Tuesday, February 23, 2010

Angel Investor Groups, Still Here, Still Helpful, Still Free

As someone who has had the rare opportunity to know personally many of the leading Angel Investors active today, I have been distressed by some of the comments I’ve read lately disparaging angels. To be fair, many are also disparaging VCs. And many of the irritating posts are on blogs and tweets, not widely read, but some of this nonsense has even made its way into the NY Times.

The catalyzing issue lies in charging large fees to entrepreneurs.

To start, you might look at a post this Monday by Dan Primak in his widely respected and circulated newsletter, PEHub.

Says Primak: “Last week, a Silicon Valley investor named Hugh Sloan III came across a startup that had received a minor award from Microsoft. He emailed the company founders, saying he had “3 ex Google angels and two Tier 1 venture funds who would be looking at this opportunity with me.”

“Sounds great, except there was a giant catch: Sloan wanted $7,500 up-front, in order to set up the meetings. No refunds if the investors didn’t offer term sheets.”

You can find Dan Primak’s article, plus comments including replies from Hugh Sloan III, right here.

Primak is following up on an earlier post by Jason Mendelson, “Watch Out Boston, A Rip-Off is Coming to Town”. Jason is concerned by the following event:

• Name: Young Startup Ventures
• Date and Location: April 21st, at the Microsoft New England Research & Development Center in Boston, MA.
• Cost: $4,500.

Quoth Mendelson: “Now unlike some other events like this, there are a list of credible VCs attending and it is being held at Microsoft. This makes it all the more worse. I bet that some are unaware of the payment mechanism.” Read the comments on this post also. 

So what’s my gripe? I think Primak and Mendelson, as well as Jason Calacanis, who has been leading the charge against these practices for some time, are doing a good job both for us for us and for the entrepreneurs. The problem is that some reports take these isolated instances and turn them into a trend. Should you doubt me on this, read “Angel Investors Become Less Available” from the NY Times.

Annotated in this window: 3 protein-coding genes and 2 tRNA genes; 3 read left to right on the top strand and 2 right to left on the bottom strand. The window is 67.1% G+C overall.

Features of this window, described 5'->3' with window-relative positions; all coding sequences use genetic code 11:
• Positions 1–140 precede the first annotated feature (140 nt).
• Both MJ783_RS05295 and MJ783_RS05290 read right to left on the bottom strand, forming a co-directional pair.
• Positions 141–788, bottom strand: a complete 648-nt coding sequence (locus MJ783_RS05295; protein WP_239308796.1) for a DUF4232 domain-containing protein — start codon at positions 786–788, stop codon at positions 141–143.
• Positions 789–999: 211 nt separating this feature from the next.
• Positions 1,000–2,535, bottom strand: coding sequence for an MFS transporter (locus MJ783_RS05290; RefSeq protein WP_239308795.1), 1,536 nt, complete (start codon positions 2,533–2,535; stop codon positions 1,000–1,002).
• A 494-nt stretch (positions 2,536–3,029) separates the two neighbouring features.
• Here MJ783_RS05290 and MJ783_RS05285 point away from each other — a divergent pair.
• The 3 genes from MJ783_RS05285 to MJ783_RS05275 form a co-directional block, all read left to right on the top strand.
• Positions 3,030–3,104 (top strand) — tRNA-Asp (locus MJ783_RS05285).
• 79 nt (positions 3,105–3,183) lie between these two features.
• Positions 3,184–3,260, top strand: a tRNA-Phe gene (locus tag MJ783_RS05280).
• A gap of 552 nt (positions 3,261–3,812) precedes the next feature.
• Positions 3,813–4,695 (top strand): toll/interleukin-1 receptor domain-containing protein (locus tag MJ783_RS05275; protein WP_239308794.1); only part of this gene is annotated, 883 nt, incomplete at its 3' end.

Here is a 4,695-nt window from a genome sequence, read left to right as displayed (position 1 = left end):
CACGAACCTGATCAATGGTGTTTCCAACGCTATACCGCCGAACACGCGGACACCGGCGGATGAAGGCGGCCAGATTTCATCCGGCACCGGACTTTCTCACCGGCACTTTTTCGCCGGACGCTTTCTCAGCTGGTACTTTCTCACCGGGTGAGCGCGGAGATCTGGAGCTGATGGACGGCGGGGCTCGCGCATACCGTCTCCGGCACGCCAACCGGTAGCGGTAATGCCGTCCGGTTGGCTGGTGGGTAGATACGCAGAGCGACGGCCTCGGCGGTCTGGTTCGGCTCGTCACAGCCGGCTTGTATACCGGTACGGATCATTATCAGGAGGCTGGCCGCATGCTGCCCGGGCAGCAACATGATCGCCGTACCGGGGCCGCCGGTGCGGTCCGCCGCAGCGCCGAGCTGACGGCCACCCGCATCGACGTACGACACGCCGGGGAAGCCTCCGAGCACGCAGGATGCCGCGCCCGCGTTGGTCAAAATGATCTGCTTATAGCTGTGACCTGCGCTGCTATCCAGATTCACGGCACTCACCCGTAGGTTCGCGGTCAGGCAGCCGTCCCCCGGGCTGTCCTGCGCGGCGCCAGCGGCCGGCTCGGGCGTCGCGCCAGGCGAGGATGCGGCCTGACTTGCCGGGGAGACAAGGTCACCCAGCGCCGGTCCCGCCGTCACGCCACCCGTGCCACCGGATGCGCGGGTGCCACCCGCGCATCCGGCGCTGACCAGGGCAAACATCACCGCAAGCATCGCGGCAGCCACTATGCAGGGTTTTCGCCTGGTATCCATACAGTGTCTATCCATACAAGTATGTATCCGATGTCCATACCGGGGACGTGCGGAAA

To check what’s really going on, I  contacted some of the active and respected Angel Groups here in the Northeast. My findings: fees to entrepreneurs are rare or de minimus.

The four oldest active Angel Groups in the Northeast do not charge. These are: The Breakfast Club, Common Angels, eCoast Angels, and Walnut Group. Others with no charge include River Valley, Angel Investor Forum, Boynton Angels, Hub Angels, Cherrystone, Beacon Angels, Launchpad, ECS Angels, Maine Angels, Rochester Angel Network,  Race Point Capital, Bay Angels, Granite State Angels, and North Country Angels. One group, Golden Seeds, charges $100 to apply.

I also received a note from Marianne Hudson, Executive Director of the Angel Capital Association, who writes “basically ACA is in favor of no or very small fees, as well as transparency to the entrepreneur if there are fees.”

If I can determine this in a day, imagine what the NY Times could have done to encourage entrepreneurs to seek out ethical angel groups if they had spent some time researching this topic.

If you want to contact any of the groups mentioned in this post, most are listed in the ACA Directory, along with many other groups throughout North America.

My conclusion: reputable and established Angel Groups are not charging entrepreneurs any significant amount to apply or to present to the group. This means a lot of experienced and successful people are contributing their time as well as their capital to launch new companies and build our economy.

Why do they do it? I’ll quote my friend Mort Goulder, now deceased, co-founder of The Breakfast Club, one of the first and foremost Angel Investment Groups in the World. “Here’s why I do it. I figure this system we have, this start-up economy, has been really good to some of us, like you and me. I feel in return we have the obligation to see that the other guy gets his chance too.”

Conflict alert: I am co-founder of the eCoast Angels Investment Network, an achievement of which I am particularly proud. With special thanks for prompt responses to James Geshwiler, Paul Silva, Charles Cameron, Liddy Karter, Chris Golden, Peter Dorsey, Joe DeMartino, Lucinda Linde, Bill Swiggart, Ham Lord, Charles Sidman, Ralph Wagner, Marianne Hudson, Jean Hammond, Christopher Mirabile,  Jim Senall, Fred Wainwright, Corey Silva, and Robert Lamkin.


  1. Spot-on George! Just think of the leverage that $4,500 would have for an early stage company.....and then they might have to pony up for each meet-up? That strikes me as a mighty expensive way to kiss frogs as you look for the prince!
    Full Disclosure - like George, I am a co-founder of the eCoast Angel Network and, obviously, we shared many views when we set up the group.

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